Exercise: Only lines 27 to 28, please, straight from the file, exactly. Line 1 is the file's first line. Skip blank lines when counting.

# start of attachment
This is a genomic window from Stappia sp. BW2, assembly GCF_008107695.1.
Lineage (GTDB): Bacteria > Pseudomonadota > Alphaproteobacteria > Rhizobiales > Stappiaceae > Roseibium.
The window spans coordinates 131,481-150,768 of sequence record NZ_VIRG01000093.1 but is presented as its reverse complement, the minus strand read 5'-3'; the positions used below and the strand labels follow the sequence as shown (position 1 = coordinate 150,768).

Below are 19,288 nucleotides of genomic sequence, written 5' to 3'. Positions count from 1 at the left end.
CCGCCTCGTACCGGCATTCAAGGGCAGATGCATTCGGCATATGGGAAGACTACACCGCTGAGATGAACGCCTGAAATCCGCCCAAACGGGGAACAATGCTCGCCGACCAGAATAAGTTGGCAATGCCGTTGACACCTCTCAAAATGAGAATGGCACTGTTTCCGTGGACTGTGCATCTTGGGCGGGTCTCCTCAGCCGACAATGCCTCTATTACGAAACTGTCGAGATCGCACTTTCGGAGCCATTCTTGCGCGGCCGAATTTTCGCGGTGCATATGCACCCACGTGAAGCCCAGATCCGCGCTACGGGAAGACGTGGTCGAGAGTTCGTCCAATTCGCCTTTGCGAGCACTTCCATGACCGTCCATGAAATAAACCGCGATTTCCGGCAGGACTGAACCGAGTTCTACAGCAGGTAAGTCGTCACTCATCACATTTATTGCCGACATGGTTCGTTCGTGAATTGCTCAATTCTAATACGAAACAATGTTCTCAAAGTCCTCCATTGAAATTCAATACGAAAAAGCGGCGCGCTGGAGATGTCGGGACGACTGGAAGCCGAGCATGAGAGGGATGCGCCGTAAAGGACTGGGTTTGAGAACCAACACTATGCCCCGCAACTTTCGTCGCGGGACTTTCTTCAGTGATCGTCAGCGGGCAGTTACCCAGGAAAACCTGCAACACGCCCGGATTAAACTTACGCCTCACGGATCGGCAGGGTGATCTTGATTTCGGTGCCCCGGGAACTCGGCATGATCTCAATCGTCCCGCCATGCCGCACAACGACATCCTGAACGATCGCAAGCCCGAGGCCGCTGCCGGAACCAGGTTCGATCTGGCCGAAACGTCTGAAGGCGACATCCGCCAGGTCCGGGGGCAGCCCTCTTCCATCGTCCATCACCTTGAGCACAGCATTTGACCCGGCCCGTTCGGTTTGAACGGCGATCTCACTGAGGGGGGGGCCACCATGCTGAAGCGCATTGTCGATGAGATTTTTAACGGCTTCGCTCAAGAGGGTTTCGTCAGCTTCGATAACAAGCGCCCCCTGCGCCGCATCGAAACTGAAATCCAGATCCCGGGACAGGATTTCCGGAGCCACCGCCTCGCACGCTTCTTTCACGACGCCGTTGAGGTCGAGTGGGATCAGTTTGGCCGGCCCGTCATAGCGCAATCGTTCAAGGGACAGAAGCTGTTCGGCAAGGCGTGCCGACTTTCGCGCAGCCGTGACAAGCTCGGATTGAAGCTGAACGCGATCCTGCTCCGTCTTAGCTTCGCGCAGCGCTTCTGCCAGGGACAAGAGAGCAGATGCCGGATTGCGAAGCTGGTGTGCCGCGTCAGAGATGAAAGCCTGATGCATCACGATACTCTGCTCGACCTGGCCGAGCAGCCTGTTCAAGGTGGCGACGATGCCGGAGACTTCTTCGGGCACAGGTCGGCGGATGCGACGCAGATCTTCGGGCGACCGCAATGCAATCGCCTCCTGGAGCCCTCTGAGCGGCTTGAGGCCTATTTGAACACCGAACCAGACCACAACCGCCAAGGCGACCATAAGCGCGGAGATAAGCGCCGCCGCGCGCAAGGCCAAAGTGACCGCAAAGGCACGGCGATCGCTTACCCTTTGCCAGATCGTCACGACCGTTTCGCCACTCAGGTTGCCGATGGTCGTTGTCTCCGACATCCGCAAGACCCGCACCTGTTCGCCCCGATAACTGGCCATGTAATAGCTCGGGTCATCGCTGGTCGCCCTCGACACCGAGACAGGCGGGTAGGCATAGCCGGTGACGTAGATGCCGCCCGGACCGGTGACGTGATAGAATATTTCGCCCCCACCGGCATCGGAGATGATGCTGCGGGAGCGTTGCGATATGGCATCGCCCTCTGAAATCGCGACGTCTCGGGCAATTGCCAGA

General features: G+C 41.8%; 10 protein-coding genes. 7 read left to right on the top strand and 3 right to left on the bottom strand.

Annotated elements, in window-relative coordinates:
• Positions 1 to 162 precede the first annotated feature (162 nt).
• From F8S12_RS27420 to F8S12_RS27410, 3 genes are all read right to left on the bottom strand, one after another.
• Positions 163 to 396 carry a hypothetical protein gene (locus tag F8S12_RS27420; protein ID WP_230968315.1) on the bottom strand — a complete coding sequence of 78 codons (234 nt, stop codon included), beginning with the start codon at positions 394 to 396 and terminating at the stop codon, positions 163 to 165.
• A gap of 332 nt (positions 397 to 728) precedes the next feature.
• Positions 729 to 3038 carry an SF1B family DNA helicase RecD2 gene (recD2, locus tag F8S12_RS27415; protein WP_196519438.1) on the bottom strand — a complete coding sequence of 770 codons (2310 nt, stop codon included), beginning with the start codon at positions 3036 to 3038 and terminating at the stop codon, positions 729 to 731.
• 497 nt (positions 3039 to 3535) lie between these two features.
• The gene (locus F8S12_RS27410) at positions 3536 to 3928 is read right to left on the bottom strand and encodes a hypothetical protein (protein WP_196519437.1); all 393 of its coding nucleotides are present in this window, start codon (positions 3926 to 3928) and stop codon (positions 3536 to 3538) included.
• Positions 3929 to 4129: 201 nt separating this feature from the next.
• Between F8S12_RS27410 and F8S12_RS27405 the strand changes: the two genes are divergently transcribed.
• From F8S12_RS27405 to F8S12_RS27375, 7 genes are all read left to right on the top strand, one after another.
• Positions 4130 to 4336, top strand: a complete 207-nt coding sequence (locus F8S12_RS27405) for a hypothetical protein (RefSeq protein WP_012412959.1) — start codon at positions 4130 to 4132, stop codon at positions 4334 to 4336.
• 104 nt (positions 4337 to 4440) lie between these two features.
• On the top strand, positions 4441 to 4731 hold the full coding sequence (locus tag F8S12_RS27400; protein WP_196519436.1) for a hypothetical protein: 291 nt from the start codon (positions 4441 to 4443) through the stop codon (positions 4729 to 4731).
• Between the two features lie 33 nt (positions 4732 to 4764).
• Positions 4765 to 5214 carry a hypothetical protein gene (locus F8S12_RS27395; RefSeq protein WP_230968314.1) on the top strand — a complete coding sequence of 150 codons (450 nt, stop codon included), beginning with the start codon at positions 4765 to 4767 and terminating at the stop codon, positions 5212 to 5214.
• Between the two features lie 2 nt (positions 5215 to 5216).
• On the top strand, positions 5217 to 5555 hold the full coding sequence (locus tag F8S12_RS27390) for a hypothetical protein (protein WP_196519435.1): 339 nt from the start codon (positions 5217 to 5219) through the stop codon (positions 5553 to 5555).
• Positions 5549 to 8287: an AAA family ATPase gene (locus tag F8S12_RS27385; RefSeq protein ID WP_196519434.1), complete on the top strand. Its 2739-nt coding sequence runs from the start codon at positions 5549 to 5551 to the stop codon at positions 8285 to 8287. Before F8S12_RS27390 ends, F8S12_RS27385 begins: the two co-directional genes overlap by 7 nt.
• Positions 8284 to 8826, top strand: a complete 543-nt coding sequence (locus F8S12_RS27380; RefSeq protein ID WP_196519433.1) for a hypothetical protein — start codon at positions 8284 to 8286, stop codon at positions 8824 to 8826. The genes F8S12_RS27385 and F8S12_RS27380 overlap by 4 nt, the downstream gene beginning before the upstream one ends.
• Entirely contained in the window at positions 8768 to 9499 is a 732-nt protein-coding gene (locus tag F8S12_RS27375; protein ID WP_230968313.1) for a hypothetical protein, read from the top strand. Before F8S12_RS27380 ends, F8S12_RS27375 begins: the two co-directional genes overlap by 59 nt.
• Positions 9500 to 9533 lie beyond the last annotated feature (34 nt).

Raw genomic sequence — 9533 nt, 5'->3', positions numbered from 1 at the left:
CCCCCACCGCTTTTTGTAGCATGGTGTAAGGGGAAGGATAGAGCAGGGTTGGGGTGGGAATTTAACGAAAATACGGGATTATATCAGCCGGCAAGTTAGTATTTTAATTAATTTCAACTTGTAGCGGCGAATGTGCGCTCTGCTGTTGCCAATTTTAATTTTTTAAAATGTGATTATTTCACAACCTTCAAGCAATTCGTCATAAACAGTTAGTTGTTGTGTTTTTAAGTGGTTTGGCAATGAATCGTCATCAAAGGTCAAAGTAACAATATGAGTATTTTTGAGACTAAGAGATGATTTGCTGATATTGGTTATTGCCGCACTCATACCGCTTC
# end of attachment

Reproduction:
• Entirely contained in the window at positions 8768 to 9499 is a 732-nt protein-coding gene (locus tag F8S12_RS27375; protein ID WP_230968313.1) for a hypothetical protein, read from the top strand. Before F8S12_RS27380 ends, F8S12_RS27375 begins: the two co-directional genes overlap by 59 nt.
• Positions 9500 to 9533 lie beyond the last annotated feature (34 nt).